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Can my employer instruct me to speak only English in the Workplace?

Case Study

An employee complains that staff are speaking in their native language, which is making them feel excluded from participating in the conversation. The employee is also starting to feel very self-conscious whenever they do this and feels that they might be talking about her. She doesn’t understand why they need to do this when they can speak English and they know that she can’t understand their language at all. You [manager] bring this concern up with them, and they say that it’s just a really great experience to be able to speak in their native tongue from time to time because they can express themselves better in their first language, and sometimes it’s just easier. They don’t think it’s fair to stop them from speaking their own language when they are talking together, as a blanket rule in the workplace.

One way of dealing with this dispute about what is reasonable is to firstly look at what the law says and find out what you can and can’t do. From your research you find out that you might be able to direct all staff to speak English, because:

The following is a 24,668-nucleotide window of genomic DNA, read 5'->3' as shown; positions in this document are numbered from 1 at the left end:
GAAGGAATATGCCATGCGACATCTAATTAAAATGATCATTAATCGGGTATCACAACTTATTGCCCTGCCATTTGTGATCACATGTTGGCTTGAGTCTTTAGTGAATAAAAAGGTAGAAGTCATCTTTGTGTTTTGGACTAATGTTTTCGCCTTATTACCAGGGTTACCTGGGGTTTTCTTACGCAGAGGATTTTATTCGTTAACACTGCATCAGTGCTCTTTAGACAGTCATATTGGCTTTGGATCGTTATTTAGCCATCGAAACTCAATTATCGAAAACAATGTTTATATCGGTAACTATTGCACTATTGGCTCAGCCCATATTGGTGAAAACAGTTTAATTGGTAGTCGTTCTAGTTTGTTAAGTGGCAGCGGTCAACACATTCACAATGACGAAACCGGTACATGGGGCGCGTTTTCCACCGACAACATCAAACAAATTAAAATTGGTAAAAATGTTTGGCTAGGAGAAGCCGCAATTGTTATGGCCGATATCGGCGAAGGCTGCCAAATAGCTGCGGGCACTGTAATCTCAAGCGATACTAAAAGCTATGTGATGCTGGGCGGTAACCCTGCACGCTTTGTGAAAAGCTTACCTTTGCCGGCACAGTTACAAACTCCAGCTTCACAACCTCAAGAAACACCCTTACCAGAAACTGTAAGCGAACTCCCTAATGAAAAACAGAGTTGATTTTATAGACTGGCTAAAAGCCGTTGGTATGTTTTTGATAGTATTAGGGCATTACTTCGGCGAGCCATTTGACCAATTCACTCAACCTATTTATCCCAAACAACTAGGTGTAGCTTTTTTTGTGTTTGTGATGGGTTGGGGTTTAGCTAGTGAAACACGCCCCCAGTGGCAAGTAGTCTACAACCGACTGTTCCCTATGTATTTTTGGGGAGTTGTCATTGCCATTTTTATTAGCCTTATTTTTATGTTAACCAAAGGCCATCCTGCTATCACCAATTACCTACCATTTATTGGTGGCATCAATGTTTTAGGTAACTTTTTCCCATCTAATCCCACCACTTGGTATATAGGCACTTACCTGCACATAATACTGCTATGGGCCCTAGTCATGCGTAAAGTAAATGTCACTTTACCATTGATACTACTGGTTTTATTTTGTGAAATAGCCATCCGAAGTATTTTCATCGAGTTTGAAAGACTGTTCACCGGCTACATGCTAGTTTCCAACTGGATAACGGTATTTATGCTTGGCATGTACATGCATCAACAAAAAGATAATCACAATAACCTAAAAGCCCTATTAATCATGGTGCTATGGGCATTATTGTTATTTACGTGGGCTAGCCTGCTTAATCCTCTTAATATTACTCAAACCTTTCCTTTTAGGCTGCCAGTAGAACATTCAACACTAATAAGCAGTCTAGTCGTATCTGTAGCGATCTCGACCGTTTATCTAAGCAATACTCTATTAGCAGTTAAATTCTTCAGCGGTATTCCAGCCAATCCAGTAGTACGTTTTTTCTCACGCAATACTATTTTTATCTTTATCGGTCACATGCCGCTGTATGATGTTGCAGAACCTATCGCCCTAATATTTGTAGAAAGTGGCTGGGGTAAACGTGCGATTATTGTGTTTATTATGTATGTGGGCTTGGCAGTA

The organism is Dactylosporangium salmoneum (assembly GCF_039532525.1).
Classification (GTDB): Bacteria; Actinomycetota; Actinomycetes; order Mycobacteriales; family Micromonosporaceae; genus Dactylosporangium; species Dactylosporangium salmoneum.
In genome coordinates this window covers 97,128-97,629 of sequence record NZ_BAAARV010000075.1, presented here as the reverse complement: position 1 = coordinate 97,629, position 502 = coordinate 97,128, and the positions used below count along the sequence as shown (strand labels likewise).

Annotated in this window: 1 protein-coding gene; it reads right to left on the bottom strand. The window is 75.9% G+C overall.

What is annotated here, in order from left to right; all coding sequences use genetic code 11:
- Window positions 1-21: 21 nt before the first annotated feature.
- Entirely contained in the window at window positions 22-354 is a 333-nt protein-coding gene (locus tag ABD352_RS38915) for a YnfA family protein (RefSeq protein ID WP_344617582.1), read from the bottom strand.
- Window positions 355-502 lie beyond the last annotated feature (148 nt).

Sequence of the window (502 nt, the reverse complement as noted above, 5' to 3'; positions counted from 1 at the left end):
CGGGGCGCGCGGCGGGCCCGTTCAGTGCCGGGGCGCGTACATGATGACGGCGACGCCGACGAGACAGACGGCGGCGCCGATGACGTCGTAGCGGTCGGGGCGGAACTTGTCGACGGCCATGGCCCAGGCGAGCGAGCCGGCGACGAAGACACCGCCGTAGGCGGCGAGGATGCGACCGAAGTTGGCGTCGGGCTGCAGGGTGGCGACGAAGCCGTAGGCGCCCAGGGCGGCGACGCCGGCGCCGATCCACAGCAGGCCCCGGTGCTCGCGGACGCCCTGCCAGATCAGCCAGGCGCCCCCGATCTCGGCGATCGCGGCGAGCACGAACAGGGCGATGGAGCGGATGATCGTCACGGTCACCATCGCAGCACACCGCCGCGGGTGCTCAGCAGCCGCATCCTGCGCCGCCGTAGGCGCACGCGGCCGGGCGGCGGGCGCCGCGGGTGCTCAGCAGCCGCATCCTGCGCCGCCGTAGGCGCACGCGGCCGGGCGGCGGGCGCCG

1. They can all speak English; and
  2. Your request is an attempt to resolve conflict and not related to race / ethnicity or origin.[1]

However, you also find out that banning employees from speaking their first language all the time might be unreasonable and may constitute racial discrimination[2].

You find out that you need to exercise caution when issuing directives to employees and need to make sure it is made on grounds other than the ground of the employee’s race.

You decide that it is reasonable to instruct staff to speak English when they are in the presence of other staff who can only speak English. However, on tea breaks or when there aren’t other staff around then staff can speak in their first or alternative language, as long as it doesn’t exclude anyone. Everyone agrees (at least to your face) that this seems like a reasonable compromise.

However, over time the relationships between staff seem to grow more tense. You notice that the friendly bantering has stopped and that the tea room has started to be segregated. You enquire and find out that there is a lot of resentment about not being able to speak their native language between each other without restriction. There is a perception that this has been created because the business doesn’t support diversity and that you have unfairly favoured an employee who is hypersensitive and has made a complaint that was unfair and unwarranted. You find out that the instruction you considered reasonable and entirely lawful has caused even more division between the staff.

Sometimes being ‘right’ and administering the law in a reasonable way still leaves you with dissatisfied staff, complaints and ongoing problems with the potential to escalate into expensive litigious claims or absenteeism, dysfunctional presenteeism, work cover claims, stress and anxiety leave, allegations of bullying and discrimination, an increasing need for formal performance management protocols, and perhaps a toxic workplace culture. All of these are very difficult to manage and can be highly expensive.